5W laser, burns the wood instead of cutting it

I have had a simple 5W diode laser for about 2 weeks. Unfortunately, I can’t manage to laser out fine details… Whenever it’s a little smaller and it’s lasered, it ends up being just a black spot and you can’t see anything. I have also increased the speed and decreased the laser power, but I just can’t get it to work, because I also want to laser through the board, so I need power. Do you have any ideas?
Thank you very much!

engraving layer: focus the beam, do some tests starting at low power and slow speed until you get the result you want and then increase the speed by 10mm/s or so and step up the power til you match what you got at low/slow.

cutting layer: focus the beam to the middle of the wood, do some tests starting at high power and slow speed until you get the result you want.

In both cases you must have something blowing the smoke away from your laser lens or else that smoke will go straight up onto the lens and it’ll either damage it or need cleanding constantly.


Also a diode laser really benefits form an air assist for cutting.


In the sample burn picture above, did you notice the vertical lines are thicker than your one longer horizontal line? Lower end diode modules won’t have multiple lenses to correct for the physical characteristics of a single diode element so the “dot” is really more of a small rectangle. This effect will give you better cutting on horizontal lines and less cutting effect on vertical lines.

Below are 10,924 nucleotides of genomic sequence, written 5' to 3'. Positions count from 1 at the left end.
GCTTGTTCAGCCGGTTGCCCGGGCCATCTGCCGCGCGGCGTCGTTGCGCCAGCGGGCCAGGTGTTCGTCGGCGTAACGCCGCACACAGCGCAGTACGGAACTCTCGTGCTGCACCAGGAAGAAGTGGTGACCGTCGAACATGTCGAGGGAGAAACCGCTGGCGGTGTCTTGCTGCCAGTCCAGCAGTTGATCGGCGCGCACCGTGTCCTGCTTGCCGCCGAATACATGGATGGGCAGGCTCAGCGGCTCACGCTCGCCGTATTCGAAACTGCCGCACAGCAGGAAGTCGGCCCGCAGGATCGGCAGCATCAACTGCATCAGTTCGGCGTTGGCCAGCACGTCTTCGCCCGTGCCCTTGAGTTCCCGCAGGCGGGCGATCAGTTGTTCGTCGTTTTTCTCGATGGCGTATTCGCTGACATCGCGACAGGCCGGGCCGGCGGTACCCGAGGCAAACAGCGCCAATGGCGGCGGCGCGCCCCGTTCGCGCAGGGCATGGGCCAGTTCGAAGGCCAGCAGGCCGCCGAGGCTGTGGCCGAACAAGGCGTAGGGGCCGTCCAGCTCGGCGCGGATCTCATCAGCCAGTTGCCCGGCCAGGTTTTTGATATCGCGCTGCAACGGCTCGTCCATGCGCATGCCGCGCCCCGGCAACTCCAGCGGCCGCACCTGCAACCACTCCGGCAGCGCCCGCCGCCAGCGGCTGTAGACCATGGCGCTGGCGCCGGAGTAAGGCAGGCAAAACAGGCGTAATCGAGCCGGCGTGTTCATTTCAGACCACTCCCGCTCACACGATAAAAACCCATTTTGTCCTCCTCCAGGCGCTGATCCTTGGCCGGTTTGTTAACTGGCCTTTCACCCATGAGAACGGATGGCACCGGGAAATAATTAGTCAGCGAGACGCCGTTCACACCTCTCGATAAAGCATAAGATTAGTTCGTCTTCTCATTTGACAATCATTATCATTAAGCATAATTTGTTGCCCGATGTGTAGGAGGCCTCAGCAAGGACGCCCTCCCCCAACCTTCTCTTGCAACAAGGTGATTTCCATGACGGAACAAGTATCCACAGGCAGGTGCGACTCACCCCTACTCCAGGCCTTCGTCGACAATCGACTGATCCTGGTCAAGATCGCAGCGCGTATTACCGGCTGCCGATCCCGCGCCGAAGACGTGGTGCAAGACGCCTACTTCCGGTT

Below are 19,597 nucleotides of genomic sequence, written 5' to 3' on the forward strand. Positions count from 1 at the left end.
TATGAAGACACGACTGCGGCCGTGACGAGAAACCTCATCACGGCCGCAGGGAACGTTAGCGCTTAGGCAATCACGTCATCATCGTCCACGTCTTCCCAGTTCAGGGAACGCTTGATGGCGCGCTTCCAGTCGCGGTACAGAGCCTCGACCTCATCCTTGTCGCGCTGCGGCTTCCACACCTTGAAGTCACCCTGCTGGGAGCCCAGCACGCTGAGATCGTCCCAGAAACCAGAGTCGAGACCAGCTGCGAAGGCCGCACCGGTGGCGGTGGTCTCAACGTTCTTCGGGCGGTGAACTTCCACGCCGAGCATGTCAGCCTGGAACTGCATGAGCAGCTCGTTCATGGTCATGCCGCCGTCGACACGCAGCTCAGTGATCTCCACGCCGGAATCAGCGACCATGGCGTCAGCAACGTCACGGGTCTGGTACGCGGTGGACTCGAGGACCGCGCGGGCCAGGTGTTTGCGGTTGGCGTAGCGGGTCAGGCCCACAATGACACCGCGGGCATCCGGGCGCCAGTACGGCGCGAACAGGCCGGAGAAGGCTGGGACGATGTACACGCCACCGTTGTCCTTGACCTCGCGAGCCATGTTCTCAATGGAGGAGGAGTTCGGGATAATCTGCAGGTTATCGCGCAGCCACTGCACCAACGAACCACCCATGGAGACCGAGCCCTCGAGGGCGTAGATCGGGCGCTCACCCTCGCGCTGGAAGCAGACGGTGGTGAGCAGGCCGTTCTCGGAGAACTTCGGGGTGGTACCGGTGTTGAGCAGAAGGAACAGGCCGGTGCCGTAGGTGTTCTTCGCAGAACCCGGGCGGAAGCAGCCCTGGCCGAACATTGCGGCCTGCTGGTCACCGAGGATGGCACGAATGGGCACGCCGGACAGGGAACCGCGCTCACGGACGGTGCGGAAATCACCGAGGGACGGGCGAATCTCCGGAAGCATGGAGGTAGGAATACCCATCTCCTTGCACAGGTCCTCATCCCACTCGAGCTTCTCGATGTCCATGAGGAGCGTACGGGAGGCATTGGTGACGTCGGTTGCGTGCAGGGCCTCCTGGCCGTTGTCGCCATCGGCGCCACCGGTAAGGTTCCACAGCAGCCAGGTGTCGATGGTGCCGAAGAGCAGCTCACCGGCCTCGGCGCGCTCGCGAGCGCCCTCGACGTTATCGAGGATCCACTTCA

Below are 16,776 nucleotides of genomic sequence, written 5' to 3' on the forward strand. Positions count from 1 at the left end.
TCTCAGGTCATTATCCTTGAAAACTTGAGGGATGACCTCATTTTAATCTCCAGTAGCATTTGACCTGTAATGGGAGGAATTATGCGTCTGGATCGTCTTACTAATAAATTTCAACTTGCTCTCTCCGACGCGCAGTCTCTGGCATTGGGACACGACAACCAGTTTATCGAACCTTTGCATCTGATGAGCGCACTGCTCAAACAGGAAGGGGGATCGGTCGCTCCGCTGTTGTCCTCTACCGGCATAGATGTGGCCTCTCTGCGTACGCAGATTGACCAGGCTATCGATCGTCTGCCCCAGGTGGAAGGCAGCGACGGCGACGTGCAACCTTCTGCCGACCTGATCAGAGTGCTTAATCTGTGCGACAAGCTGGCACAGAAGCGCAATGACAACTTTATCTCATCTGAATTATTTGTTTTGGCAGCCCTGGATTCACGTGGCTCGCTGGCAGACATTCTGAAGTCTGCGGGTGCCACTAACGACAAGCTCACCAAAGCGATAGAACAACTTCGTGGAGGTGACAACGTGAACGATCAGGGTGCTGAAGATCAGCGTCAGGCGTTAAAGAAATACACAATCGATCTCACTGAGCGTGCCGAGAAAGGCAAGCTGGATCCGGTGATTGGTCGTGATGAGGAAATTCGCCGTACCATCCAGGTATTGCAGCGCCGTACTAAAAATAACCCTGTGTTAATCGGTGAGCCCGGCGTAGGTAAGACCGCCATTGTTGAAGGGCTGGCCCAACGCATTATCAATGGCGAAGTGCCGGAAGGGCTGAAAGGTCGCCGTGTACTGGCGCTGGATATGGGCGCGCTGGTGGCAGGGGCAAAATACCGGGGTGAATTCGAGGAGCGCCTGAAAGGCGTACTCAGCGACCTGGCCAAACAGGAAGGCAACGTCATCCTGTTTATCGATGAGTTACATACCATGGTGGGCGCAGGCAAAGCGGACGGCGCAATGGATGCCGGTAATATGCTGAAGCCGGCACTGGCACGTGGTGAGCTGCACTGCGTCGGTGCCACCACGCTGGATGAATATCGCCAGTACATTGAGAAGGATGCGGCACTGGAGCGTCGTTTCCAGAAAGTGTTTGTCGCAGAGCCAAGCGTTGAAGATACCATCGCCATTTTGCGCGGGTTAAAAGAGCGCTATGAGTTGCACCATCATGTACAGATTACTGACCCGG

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At this point, follow @dougl suggestion, do a ramp test to ensure you know where the focus point really is… many times the manufacturer isn’t quite right… :face_with_spiral_eyes:

If you use Lightburn, it has Laser Tools → Materials Test where you can try many variations of speed/power/interval quite easily to determine the best to use on a particular type of material.

This is the materials test on a stainless steel dog tag … This uses a fill type, but you can just cut out the boxes. Probably what you want to do to determine cut data.

I almost always raise the material above the table.

I try to just slice a small piece off the end… That allows me to see a cross section of the cut, not a black hole… If you can see what’s happening, you can probably envision a cure.

As @NedMan mentions air assist, I will expand it’s scope to include most cutting operations. I use a very low pressure to cut acrylic…

This should get you going… Good luck


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